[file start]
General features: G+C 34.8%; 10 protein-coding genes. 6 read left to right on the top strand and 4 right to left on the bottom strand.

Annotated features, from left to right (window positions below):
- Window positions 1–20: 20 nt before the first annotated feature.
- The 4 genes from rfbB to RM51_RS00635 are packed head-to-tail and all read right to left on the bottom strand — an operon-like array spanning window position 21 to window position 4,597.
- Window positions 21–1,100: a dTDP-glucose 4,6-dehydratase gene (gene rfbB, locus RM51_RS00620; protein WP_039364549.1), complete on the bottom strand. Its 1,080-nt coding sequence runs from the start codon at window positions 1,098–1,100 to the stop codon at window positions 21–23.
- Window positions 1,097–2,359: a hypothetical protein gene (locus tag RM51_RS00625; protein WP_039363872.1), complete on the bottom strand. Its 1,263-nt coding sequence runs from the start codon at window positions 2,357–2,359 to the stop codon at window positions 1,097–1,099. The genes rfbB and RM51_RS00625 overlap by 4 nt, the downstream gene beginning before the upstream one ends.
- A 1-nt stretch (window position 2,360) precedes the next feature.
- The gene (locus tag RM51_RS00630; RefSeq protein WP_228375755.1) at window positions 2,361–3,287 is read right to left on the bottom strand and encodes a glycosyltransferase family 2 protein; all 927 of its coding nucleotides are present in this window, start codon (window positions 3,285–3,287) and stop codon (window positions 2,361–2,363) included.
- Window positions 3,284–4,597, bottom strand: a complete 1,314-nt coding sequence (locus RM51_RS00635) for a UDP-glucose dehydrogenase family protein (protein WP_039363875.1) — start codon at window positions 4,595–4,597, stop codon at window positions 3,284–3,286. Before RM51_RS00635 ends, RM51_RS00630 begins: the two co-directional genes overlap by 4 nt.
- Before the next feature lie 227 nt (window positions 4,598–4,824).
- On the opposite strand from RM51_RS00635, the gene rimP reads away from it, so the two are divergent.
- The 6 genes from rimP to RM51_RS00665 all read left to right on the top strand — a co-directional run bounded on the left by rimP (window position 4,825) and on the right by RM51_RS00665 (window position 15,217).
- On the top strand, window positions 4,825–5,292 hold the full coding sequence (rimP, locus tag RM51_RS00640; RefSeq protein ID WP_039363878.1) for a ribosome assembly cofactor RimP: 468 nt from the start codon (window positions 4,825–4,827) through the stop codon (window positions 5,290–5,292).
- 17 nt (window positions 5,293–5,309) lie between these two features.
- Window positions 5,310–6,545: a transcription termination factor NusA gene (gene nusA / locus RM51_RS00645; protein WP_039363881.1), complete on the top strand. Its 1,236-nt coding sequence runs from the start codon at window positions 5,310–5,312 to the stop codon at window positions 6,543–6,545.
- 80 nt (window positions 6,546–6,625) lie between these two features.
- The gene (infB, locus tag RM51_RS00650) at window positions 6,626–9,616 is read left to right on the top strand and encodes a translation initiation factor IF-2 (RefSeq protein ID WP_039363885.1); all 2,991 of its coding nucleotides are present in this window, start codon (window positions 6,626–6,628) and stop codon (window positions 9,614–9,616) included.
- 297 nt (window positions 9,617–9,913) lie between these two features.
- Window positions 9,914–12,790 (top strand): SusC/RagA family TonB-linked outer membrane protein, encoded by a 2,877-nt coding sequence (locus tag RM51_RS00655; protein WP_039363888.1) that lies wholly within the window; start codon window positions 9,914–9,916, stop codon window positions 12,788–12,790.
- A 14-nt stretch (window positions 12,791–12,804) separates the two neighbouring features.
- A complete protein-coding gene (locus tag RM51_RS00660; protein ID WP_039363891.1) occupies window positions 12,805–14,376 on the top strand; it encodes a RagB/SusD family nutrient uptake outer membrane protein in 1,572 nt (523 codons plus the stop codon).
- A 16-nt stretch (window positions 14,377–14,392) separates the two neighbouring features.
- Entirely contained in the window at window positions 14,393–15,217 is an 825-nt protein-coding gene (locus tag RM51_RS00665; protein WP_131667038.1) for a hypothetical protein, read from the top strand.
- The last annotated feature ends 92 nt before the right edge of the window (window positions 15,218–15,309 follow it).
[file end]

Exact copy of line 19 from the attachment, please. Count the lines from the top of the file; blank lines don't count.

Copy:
- Window positions 9,914–12,790 (top strand): SusC/RagA family TonB-linked outer membrane protein, encoded by a 2,877-nt coding sequence (locus tag RM51_RS00655; protein WP_039363888.1) that lies wholly within the window; start codon window positions 9,914–9,916, stop codon window positions 12,788–12,790.